THE CEO of E-Commerce China Dangdang Inc. (NYSE: DANG), which went public last month in a $272 million IPO, has slammed Morgan Stanley for undervaluing his company and warned other Chinese companies against seeking a US stock listing.
Li Guoqing, who made the comments on Weibo, a Chinese microblog equivalent of Twitter run by Sina Corp, was reported by Bloomberg as saying: “I am openly here criticizing investment banks, criticizing Morgan Stanley. So what? Can’t Morgan Stanley be criticized?”
The comments were confirmed by the Beijing-based company, which said they were meant to be a warning to others seeking a stock listing in the U.S. and reflected the CEO’s personal opinions.
Morgan Stanley denies employees insulted CEO
However, a full transcript of the communications suggests that the CEO and supposed employees of Morgan Stanley got into a heated, expletive-strewn war of words, with the CEO mostly remaining calm while a tirade of insults were hurled at him.
Morgan Stanley said it had completed a preliminary investigation and believes that none of its employees were behind the postings responding to Li.
The comments were “offensive, highly unprofessional and do not reflect industry practices,” Morgan Stanley said in a statement to Bloomberg. “We condemn such behavior that can risk damaging a company’s brand and reputation.”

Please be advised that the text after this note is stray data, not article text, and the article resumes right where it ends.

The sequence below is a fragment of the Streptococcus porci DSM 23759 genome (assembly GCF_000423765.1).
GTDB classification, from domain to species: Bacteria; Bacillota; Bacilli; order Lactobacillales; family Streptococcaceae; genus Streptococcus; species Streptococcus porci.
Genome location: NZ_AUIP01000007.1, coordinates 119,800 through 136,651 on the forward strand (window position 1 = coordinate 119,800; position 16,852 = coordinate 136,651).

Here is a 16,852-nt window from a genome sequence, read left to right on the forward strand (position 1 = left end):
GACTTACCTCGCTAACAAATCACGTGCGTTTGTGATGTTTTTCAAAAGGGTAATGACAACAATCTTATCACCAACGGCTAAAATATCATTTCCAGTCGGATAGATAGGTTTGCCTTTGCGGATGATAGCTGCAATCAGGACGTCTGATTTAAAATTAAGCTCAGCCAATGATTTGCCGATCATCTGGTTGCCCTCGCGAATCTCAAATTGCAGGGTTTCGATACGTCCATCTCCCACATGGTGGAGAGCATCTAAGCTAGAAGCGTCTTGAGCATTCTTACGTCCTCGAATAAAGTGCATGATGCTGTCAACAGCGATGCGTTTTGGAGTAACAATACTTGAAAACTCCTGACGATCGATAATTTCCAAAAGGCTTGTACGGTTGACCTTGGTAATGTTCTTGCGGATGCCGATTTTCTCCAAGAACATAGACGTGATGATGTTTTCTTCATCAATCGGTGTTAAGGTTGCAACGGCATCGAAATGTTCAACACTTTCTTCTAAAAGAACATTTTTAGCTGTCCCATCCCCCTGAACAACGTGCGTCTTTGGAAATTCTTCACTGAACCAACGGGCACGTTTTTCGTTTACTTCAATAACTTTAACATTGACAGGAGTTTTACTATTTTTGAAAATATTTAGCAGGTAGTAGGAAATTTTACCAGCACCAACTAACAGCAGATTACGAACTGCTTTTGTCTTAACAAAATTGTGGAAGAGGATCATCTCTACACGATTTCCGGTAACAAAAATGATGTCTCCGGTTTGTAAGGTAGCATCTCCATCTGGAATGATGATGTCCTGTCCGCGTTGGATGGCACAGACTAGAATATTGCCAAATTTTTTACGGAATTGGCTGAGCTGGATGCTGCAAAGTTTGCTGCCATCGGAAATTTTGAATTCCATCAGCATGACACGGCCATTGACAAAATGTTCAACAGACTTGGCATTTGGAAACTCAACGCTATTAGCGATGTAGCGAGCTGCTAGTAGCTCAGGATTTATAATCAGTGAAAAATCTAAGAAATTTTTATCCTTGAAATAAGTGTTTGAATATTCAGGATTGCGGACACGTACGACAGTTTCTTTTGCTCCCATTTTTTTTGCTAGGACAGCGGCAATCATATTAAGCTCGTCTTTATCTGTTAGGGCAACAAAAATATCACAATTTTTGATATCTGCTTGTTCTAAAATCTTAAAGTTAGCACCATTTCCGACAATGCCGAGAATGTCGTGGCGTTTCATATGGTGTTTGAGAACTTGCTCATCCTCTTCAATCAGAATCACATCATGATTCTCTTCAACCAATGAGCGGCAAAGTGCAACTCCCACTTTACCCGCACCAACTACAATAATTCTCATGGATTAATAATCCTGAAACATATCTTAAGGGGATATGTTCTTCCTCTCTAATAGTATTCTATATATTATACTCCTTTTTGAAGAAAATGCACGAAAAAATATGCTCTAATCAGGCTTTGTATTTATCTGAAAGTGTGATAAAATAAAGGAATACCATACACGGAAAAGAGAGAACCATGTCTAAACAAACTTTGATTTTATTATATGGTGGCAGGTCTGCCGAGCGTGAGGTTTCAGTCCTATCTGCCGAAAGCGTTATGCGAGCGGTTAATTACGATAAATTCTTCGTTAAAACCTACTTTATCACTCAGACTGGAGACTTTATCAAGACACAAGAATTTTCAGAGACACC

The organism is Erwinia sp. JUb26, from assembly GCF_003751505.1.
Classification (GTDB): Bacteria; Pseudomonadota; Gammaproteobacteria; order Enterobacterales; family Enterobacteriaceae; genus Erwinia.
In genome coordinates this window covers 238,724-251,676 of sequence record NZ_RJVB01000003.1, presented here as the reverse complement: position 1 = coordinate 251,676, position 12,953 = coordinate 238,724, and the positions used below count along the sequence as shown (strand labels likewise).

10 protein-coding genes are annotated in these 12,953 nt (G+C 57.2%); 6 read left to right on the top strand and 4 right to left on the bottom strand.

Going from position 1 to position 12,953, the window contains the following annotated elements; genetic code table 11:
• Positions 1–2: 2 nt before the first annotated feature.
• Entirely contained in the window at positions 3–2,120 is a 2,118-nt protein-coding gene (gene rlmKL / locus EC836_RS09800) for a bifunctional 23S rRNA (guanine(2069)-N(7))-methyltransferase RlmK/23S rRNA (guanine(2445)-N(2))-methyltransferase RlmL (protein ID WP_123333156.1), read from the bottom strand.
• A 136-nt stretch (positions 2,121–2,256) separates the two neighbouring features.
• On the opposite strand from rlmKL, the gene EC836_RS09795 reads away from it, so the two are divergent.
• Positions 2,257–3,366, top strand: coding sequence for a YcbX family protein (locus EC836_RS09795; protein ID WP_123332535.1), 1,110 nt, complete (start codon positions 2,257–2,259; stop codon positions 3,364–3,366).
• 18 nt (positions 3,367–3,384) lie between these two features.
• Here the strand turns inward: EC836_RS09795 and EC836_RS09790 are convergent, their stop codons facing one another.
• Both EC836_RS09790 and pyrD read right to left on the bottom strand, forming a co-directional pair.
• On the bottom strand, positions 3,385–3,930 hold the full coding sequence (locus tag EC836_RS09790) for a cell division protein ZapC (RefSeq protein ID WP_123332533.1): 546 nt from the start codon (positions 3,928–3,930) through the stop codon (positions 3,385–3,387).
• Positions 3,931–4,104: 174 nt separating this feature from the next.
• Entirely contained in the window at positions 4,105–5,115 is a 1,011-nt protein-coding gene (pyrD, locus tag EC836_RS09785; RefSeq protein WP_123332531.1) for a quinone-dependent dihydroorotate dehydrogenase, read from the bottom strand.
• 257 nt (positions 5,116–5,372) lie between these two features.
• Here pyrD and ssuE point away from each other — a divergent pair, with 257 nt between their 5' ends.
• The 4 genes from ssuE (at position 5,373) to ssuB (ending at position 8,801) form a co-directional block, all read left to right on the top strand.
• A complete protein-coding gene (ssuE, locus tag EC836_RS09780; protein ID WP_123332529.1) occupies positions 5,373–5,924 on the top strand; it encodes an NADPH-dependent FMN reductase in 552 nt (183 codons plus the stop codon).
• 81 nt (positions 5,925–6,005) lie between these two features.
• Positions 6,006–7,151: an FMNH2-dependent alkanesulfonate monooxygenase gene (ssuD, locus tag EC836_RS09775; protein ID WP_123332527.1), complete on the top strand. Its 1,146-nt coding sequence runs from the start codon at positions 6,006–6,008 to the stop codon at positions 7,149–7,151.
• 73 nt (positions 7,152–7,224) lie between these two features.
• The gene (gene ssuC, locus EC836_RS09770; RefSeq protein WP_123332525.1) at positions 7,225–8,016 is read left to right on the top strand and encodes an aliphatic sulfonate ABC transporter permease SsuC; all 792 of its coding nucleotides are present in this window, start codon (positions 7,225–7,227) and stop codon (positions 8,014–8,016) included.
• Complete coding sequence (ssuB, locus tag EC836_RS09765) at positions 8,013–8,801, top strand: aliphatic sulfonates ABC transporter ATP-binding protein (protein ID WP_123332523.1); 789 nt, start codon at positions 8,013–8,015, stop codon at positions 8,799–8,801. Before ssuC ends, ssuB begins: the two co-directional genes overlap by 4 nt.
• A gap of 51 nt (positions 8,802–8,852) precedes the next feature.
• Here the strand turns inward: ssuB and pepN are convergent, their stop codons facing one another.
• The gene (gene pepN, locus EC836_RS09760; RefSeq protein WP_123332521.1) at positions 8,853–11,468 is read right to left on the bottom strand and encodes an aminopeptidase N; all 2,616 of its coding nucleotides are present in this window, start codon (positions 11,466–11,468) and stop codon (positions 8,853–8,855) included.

Dangdang’s stock has more than doubled from the IPO price of $16. Morgan Stanley and Credit Suisse Group AG managed Dangdang’s IPO of 17 million ADRs.
Dangdang is an e-commerce company in China that sells book titles and a range of other media products as well as selected general merchandise. It also operates the dangdang.com marketplace program, which allows third-party merchants to sell their general merchandise products alongside products sourced by the company.
US investment banks charge significantly higher fees for IPOs than banks in Europe, according to recent study by British academics. Mark Abrahamson, Tim Jenkinson and Howard Jones at Oxford University’s Saïd Business School said that Goldman Sachs and Morgan Stanley charged fees of 6.45% in the United States compared with 3.50% and 3.4% in Europe.
UPDATE: For full and outstanding coverage of this tempest, see TechRice.com’s report (contains profanity).